Nikki Haley, the US ambassador to the United Nations, boasted in a tweet about the Trump administration’s sweeping cuts to the UN peacekeeping budget.
The administration is aiming to reduce its contribution from 28.5% to 25% of the total costs of the force.
The claim has prompted a storm of outrage, but just who are the UN’s “Blue Helmets”, and what do they do?
Who they are
- UN peacekeeping forces include soldiers, police officers, and – perhaps more surprisingly – local civilian personnel.
- The forces are multinational: since 1948, 130 nations have provided personnel to them.
- Since 1998 there has been a six-fold increase in the number of peacekeeping forces deployed in missions across the globe. The total number of military personnel currently on deployment in 18 countries stands at 74,000.
- Surprisingly, the brunt of the work is carried by developing nations. In August 2016, the ten highest contributing nations were Ethiopia (8,326), India (7,471), Pakistan (7,161), Bangladesh (6,772), Rwanda (6,146), Nepal (5,131), Senegal (3,617), Burkina Faso (3,036), Ghana (2,972), and Egypt (2,889).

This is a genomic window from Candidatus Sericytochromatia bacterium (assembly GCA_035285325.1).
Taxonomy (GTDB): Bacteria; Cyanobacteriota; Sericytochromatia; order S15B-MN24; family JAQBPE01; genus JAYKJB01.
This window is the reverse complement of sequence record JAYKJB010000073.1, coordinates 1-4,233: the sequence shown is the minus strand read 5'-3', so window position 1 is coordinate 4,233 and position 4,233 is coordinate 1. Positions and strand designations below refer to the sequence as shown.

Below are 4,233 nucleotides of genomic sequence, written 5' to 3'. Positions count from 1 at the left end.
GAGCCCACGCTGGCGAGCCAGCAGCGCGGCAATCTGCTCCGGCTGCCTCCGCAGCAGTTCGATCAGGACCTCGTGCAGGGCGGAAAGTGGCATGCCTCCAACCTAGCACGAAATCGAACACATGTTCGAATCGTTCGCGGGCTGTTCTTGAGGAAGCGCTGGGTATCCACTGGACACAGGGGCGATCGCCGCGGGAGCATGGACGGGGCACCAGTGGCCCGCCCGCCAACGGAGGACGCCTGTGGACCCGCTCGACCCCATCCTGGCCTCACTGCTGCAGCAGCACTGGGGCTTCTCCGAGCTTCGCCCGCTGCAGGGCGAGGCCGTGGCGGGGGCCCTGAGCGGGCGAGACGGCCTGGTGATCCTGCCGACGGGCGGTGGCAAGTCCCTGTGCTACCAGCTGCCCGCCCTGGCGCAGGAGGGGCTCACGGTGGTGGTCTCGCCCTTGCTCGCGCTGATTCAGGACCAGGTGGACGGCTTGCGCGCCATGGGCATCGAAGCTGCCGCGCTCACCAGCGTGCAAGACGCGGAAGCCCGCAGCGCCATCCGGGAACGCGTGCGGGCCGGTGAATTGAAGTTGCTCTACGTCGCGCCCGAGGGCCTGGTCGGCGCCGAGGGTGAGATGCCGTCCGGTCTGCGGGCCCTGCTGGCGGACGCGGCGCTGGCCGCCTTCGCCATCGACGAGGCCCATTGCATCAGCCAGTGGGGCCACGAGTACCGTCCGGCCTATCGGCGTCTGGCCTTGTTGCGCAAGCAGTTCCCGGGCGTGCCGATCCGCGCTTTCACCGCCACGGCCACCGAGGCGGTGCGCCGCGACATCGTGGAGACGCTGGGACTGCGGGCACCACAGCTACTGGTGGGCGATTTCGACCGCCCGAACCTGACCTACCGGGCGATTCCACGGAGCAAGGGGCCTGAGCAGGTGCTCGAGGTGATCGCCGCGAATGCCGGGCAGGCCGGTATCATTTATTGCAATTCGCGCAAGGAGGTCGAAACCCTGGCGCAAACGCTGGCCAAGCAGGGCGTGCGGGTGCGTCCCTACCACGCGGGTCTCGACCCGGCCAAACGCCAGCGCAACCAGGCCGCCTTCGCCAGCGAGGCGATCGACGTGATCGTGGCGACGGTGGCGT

- The UN has being trying to increase the participation of women in peacekeeping missions, with some limited success. In 2014 , out of a total of about 125,000 peacekeepers, women constituted 3% of military personnel and 10% of police personnel in UN Peacekeeping missions. This compares to UN headquarters, where 48% of staff are female.
What they do
- The Blue Helmets can be deployed both to implement and monitor peacekeeping agreements.
- They can undertake a wide spectrum of other activities, such as assistance after a natural disaster, overseeing power-sharing agreements, electorcal oversight, and economic and social development.
- A deployment of the Blue Helmets is currently being used to register and store weapons handed over by FARC members in Colombia..
- Often peacekeeping forces ensure the swift arrival of aid to people in desperate need. Rwandan forces recently facilitiated the provision of support to 25,000 people sheltering from the conflict in South Sudan.
- Peacekeeping forces in some countries have been accused of a range of abuses, including child-sexual abuse, trafficking and prostitution. Most recently in Haiti, the Blue Helmets were accused of sexual abuse and dumping infected sewage into a river, causing a cholera outbreak. A department within the UN is investigates such claims.
- Blue Helmets sometimes have a relatively passive role. In the wake of the Srebrenica massacres in the 1990s, Dutch Blue Helmets were accused of standing by as atrocities were carried out.